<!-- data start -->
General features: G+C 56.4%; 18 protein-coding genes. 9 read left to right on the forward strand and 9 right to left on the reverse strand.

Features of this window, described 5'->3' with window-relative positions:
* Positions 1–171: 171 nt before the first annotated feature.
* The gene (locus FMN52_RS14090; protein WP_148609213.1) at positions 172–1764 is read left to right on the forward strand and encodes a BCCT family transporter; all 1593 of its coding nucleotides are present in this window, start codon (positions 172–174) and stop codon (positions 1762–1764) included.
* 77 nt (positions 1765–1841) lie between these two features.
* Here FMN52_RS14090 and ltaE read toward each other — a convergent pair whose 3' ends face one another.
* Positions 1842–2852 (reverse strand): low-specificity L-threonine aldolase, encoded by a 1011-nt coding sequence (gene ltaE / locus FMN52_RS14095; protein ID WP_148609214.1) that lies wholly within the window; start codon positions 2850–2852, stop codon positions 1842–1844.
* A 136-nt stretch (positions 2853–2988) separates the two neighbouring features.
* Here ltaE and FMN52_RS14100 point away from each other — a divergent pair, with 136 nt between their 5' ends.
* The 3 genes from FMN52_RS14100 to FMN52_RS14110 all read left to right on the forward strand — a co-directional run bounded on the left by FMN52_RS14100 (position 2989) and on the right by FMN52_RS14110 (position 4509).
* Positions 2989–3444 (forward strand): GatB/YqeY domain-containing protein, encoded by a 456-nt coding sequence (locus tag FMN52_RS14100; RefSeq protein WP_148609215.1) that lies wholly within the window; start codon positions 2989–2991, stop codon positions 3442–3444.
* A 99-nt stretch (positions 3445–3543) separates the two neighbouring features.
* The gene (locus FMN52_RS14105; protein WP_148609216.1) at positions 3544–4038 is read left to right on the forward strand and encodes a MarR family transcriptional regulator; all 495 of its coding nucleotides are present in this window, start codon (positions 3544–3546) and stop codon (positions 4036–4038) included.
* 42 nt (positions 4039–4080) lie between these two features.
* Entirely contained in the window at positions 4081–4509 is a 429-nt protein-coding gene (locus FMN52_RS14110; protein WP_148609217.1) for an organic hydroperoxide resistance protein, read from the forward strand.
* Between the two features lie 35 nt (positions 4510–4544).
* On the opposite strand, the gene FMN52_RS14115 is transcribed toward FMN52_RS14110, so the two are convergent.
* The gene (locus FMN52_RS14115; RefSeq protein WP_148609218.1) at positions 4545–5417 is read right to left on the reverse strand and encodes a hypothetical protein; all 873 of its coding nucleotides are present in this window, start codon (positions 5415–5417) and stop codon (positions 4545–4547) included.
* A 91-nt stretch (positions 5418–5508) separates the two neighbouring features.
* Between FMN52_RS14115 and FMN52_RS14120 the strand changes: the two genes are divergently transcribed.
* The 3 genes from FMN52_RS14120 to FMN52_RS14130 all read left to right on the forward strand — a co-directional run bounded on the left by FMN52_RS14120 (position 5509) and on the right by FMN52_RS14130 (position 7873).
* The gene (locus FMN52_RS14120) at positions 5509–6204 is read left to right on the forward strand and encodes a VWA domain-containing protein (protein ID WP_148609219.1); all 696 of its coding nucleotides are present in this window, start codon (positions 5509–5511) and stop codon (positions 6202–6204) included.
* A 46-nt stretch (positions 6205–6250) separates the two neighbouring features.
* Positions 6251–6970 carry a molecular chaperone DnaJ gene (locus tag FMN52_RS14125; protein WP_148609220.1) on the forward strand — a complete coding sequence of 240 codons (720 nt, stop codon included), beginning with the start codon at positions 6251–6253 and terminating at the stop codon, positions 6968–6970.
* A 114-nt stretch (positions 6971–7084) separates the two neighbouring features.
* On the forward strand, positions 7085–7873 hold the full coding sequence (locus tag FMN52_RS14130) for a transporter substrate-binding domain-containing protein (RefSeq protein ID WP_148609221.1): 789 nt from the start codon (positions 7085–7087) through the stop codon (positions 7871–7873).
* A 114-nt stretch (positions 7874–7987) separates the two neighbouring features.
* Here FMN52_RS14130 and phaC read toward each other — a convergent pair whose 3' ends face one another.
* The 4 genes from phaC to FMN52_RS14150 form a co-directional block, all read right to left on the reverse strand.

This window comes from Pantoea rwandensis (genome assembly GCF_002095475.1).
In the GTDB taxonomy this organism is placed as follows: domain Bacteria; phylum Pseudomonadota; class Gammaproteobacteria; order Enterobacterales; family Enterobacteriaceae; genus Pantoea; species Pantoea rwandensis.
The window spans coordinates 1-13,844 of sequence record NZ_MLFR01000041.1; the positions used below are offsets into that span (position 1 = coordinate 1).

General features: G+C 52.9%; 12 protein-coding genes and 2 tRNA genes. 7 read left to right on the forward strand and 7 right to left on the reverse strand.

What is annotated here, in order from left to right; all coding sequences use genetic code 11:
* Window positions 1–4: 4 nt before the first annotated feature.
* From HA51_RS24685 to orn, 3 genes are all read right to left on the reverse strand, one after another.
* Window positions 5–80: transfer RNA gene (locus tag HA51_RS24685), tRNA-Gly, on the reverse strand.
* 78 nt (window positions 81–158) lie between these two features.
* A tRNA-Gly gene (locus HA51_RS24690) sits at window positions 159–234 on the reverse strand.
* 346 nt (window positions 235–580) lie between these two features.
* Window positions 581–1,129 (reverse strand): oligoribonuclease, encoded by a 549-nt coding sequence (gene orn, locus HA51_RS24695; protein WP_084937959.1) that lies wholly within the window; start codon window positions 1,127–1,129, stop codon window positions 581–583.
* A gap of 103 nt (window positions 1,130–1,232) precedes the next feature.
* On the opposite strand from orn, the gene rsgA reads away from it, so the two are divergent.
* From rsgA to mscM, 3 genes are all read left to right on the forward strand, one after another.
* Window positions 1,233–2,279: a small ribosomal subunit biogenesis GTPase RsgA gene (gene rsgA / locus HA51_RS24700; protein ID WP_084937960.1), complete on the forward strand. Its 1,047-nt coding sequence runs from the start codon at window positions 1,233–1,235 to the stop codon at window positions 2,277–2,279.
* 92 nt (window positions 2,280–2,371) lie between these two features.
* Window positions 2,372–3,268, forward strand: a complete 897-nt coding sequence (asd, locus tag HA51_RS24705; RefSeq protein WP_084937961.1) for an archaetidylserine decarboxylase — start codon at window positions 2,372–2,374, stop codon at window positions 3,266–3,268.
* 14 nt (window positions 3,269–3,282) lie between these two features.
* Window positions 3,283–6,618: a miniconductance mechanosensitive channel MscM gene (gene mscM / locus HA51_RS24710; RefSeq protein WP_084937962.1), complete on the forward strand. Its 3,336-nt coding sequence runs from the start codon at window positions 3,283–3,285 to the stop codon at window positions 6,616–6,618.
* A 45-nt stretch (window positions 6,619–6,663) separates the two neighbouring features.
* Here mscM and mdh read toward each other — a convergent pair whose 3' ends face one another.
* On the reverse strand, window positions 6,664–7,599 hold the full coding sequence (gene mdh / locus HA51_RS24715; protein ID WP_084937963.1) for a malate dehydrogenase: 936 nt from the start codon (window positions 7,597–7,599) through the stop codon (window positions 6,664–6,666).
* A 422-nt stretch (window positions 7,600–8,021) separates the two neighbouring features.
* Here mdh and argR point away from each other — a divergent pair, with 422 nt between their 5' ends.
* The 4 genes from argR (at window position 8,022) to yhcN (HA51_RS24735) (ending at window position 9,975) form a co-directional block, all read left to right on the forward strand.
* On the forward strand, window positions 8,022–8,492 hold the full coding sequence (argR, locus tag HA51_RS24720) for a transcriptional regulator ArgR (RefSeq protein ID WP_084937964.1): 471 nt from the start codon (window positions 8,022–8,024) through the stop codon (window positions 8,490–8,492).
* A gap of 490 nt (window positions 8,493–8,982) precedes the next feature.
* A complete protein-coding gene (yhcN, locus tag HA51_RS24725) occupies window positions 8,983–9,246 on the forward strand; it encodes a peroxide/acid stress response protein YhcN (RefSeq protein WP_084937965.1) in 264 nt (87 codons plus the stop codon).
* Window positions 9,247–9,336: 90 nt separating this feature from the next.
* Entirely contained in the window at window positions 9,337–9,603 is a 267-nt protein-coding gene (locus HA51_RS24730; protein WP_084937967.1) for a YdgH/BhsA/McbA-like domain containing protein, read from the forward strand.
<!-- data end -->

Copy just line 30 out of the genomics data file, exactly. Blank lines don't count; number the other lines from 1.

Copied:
This window comes from Pantoea rwandensis (genome assembly GCF_002095475.1).